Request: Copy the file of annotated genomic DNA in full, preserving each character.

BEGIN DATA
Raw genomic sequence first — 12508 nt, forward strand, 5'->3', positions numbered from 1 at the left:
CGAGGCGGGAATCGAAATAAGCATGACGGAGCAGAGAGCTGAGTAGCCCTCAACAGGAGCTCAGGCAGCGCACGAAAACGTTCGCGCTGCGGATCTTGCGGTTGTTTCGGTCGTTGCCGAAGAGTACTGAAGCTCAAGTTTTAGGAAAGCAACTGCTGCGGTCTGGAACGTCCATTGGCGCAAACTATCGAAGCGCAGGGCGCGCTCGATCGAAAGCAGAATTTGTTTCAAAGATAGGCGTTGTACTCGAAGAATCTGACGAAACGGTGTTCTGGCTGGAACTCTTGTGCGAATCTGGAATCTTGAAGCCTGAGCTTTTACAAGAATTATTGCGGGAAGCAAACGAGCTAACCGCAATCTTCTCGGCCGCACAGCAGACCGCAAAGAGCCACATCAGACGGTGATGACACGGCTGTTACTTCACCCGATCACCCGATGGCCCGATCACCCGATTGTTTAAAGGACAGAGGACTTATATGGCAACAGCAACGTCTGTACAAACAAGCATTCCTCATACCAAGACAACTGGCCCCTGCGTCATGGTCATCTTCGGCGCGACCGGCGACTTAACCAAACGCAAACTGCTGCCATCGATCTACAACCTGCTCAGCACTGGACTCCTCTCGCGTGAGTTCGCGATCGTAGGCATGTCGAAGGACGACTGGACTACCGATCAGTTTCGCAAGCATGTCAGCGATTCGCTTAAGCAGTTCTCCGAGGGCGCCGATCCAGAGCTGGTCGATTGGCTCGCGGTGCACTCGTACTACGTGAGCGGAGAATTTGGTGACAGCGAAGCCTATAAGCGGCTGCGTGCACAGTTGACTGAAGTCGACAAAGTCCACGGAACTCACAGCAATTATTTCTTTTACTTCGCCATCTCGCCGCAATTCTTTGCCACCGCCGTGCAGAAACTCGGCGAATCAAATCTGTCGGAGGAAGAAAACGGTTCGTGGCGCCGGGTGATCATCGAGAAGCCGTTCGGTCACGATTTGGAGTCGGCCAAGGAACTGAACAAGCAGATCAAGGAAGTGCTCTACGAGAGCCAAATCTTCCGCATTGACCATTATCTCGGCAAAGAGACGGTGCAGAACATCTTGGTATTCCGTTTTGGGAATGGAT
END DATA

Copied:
Raw genomic sequence first — 12508 nt, forward strand, 5'->3', positions numbered from 1 at the left:
CGAGGCGGGAATCGAAATAAGCATGACGGAGCAGAGAGCTGAGTAGCCCTCAACAGGAGCTCAGGCAGCGCACGAAAACGTTCGCGCTGCGGATCTTGCGGTTGTTTCGGTCGTTGCCGAAGAGTACTGAAGCTCAAGTTTTAGGAAAGCAACTGCTGCGGTCTGGAACGTCCATTGGCGCAAACTATCGAAGCGCAGGGCGCGCTCGATCGAAAGCAGAATTTGTTTCAAAGATAGGCGTTGTACTCGAAGAATCTGACGAAACGGTGTTCTGGCTGGAACTCTTGTGCGAATCTGGAATCTTGAAGCCTGAGCTTTTACAAGAATTATTGCGGGAAGCAAACGAGCTAACCGCAATCTTCTCGGCCGCACAGCAGACCGCAAAGAGCCACATCAGACGGTGATGACACGGCTGTTACTTCACCCGATCACCCGATGGCCCGATCACCCGATTGTTTAAAGGACAGAGGACTTATATGGCAACAGCAACGTCTGTACAAACAAGCATTCCTCATACCAAGACAACTGGCCCCTGCGTCATGGTCATCTTCGGCGCGACCGGCGACTTAACCAAACGCAAACTGCTGCCATCGATCTACAACCTGCTCAGCACTGGACTCCTCTCGCGTGAGTTCGCGATCGTAGGCATGTCGAAGGACGACTGGACTACCGATCAGTTTCGCAAGCATGTCAGCGATTCGCTTAAGCAGTTCTCCGAGGGCGCCGATCCAGAGCTGGTCGATTGGCTCGCGGTGCACTCGTACTACGTGAGCGGAGAATTTGGTGACAGCGAAGCCTATAAGCGGCTGCGTGCACAGTTGACTGAAGTCGACAAAGTCCACGGAACTCACAGCAATTATTTCTTTTACTTCGCCATCTCGCCGCAATTCTTTGCCACCGCCGTGCAGAAACTCGGCGAATCAAATCTGTCGGAGGAAGAAAACGGTTCGTGGCGCCGGGTGATCATCGAGAAGCCGTTCGGTCACGATTTGGAGTCGGCCAAGGAACTGAACAAGCAGATCAAGGAAGTGCTCTACGAGAGCCAAATCTTCCGCATTGACCATTATCTCGGCAAAGAGACGGTGCAGAACATCTTGGTATTCCGTTTTGGGAATGGAT